Fewer fishers going to Panatag
SUBIC—Fewer fishermen from the province of Zambales dare venture out into Panatag (Scarborough) Shoal, which is now being guarded by Chinese Coast Guard vessels, for fear that tension over conflicting territorial claims in the area could flare up again.
The fishermen were staying away from the shoal, a rich fishing ground, despite improved relationships with China ushered in by the Duterte administration’s policy to put aside territorial disputes with China in its bid to distance itself from the United States, a longtime Philippine ally, and cozy up to the Asian giant.
“Filipino fishermen are free to go near the shoal but their number has gone down perhaps due to fear that tension may arise anew,” said Laureano Artagame, head of the municipal fishing vessel registry unit here.
Instead of returning to the shoal, known here as Panatag or Bajo de Masinloc, several fishermen turn to the “payao” (artificial reefs) that local and national agencies had put up as alternative fishing grounds, Artagame said.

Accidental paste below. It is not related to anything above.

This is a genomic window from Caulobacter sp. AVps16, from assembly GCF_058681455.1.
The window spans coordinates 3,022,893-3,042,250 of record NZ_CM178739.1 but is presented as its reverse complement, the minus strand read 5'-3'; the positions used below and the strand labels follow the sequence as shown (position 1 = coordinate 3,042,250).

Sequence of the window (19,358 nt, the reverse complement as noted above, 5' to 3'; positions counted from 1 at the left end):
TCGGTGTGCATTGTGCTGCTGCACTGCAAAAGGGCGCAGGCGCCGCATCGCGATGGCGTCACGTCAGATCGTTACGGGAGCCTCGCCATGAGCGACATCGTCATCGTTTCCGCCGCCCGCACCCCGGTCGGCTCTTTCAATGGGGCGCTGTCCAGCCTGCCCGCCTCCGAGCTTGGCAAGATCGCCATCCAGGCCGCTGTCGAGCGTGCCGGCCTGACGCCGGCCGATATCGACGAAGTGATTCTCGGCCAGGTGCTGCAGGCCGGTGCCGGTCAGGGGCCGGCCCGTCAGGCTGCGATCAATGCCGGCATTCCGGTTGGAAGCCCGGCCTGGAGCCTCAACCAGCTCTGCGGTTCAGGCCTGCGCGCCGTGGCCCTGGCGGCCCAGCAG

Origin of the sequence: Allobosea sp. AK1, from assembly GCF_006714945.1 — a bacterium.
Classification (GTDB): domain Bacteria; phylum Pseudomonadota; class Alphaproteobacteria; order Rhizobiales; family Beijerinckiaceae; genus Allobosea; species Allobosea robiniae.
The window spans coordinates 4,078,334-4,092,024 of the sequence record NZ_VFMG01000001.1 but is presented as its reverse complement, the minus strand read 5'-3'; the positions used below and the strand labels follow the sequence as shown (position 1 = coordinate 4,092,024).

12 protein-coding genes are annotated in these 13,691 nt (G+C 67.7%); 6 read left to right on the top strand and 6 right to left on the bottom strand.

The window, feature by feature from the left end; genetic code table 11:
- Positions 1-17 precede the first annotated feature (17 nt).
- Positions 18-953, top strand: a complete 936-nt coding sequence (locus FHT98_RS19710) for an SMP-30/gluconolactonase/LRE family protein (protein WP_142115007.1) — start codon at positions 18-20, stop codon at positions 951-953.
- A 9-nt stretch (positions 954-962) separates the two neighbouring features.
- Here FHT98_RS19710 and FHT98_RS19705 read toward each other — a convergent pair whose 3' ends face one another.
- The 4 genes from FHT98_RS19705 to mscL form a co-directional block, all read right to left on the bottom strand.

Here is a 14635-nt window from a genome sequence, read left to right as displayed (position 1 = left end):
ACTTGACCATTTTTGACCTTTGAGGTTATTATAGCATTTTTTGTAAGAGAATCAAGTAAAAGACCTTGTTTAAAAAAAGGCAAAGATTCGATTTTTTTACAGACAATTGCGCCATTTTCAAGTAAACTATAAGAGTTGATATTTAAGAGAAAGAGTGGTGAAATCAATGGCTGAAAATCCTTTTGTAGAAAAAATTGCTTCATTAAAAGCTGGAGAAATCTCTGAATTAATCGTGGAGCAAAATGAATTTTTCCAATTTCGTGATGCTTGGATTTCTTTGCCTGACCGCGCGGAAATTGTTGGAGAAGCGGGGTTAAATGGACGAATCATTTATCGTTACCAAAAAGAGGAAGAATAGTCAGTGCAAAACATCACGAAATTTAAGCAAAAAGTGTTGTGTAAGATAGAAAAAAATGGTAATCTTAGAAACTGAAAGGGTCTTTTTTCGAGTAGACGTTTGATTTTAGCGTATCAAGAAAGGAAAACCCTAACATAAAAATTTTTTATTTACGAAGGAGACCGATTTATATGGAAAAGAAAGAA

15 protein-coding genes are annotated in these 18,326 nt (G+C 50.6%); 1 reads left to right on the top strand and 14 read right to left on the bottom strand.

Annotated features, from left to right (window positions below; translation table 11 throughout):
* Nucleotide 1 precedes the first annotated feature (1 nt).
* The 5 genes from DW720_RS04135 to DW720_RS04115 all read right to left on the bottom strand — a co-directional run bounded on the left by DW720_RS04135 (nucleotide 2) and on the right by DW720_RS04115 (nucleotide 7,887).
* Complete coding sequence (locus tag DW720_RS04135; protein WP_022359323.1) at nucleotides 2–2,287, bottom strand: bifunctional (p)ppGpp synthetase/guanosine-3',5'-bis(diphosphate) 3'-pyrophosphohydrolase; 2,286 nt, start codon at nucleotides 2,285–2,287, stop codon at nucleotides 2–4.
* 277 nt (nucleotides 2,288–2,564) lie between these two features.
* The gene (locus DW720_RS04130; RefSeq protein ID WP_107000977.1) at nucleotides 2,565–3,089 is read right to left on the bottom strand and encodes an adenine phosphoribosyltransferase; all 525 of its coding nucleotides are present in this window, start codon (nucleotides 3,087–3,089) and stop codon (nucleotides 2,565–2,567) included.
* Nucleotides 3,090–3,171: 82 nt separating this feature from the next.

“In the past, about 40 fishermen from Subic would venture into the shoal, but now only about eight of them are staying near the shoal that is tightly guarded by Chinese Coast Guards,” he said.
Panatag Shoal is located 230 kilometers from Masinloc town in Zambales province, which is within the Philippines’ 370-km exclusive economic zone.
Nelson Bien, chief of fisheries management and regulatory enforcement division of the Bureau of Fisheries and Aquatic Resources (BFAR) in Central Luzon, said his office had received reports last December that Filipino fishermen and Chinese Coast Guards had been trading food.
“There has been no reports of harassment of Filipino fishermen by the Chinese Coast Guards. In fact, they even shared food at some instances,” said Bien, citing accounts of Filipino fishermen interviewed by the BFAR.
“The Chinese would give the fishermen rice in exchange for fish,” Bien said.
Nine Chinese Coast Guard ships were sighted at the shoal on Wednesday when the Northern Luzon Command (Nolcom) of the Armed Forces of the Philippines dispatched its newly acquired fixed-wing aircraft to patrol the disputed waters.
The deployment of the C-90 plane to monitor the area in the shoal, located in the West Philippine Sea, will be its first military mission under the Nolcom.
In a statement, Nolcom officials said the C-90 plane sighted four Filipino fishing boats, four Chinese Coast Guard vessels, a Chinese fishing boat and four unidentified boats.
Lt. Col. Isagani Nato, Nolcom spokesperson, said the air patrol was “nonprovocative” and adhered to international laws.
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